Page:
Vocal Cord Augmentation and Medialization

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When one of the vocal cords is no longer working the vocal cords often don’t come together properly.  This will leave a gap that creates a breathy, weak voice that fatigues easily. It can make you feel short of breath and will lead to a weak cough which can also result in pneumonia.  Aspiration, or choking on liquids, can often occur as well in some cases.

The first thing to determine in your consultation will be to find the reason why only one of your vocal cords are functioning.  This can be from injuries to the nerves that innervate the muscles which move the vocal cords in the neck or the chest.  Benign and malignant growths can also cause pressure on the nerves leading to lack of normal function. Sometimes the nerve just stops working and no reason is found, which is called idiopathic vocal cord paralysis.

In many cases the voice will correct on its own after several months and no treatment is needed. If you are choking on liquids and have a weak cough which does not improve with conservative treatment you should have treatment to correct this to prevent pneumonia and recurrent infection.


Vocal cord augmentation with Radiesse Voice if a good choice for a temporary paralysis or to use while waiting for the vocal cord to correct its position on its own.  Dr. Robichaud generally does this under general anaesthetic as an outpatient procedure. It takes very little time with minimal discomfort.  Most patients notice immediate improvement and can be back to normal activities by the next day.  The filler is injected to move the vocal cord over to the midline and augment its volume which will decrease as the normal muscles shrink from loss of innervation.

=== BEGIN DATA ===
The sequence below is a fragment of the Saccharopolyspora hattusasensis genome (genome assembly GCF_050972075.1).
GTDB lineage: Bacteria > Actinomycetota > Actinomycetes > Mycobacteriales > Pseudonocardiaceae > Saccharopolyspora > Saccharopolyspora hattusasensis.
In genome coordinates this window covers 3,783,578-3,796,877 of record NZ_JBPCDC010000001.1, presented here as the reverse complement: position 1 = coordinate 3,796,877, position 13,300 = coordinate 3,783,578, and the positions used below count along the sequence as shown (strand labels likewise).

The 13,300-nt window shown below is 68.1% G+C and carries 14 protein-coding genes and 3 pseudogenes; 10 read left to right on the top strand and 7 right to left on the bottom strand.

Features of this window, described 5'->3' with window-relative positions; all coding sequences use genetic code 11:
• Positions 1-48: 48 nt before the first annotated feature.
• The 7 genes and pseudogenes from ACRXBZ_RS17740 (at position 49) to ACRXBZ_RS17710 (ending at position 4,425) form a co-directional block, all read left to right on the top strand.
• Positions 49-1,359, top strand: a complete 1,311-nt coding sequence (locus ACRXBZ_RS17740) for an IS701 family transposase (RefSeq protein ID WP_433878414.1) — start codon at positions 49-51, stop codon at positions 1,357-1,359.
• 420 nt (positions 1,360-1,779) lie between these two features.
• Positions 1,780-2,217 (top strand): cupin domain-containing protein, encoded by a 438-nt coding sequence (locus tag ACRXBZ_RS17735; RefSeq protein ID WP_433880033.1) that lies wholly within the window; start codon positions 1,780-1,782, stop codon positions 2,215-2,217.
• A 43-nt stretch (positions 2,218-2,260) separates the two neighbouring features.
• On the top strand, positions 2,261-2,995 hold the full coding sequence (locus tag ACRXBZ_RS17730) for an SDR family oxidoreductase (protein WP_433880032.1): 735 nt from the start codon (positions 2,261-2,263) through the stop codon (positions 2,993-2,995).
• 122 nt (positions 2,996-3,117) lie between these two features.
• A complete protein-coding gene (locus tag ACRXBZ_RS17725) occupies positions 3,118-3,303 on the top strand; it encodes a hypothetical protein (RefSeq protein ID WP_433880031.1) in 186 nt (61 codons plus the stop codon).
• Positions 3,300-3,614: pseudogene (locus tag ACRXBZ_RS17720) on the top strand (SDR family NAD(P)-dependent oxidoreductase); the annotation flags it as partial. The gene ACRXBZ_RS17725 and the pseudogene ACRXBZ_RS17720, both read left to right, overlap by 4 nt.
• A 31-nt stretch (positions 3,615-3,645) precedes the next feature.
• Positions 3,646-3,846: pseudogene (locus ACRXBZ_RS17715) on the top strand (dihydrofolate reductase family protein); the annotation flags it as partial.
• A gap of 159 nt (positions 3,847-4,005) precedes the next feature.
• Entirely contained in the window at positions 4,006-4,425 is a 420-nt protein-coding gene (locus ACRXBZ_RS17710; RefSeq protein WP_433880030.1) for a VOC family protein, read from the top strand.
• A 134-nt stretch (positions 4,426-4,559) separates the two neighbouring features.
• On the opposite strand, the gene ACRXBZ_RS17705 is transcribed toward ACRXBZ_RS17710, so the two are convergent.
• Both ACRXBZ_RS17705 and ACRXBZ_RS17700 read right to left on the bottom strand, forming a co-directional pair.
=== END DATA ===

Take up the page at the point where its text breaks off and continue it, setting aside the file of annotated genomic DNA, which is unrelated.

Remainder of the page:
Vocal cord Medialization is done under local anaesthetic and is for permanent paralysis where a reversible but long term result is needed.  In this procedure , a small silastic implant is placed through an external approach to move the vocal cord over to the midline to contact the other vocal cord more effectively improving the voice, cough and preventing aspiration , or choking, on liquids.

Dr. Robichaud will discuss which option is best for your situation , and arrange for one of these procedures, if indicated after a full head and neck exam and video endoscopy which will be reviewed with you during the consultation.  If needed, further investigations such as aCATscan of the neck and chest may be arranged to make sure there are no neck or lung masses causing the loss of vocal function.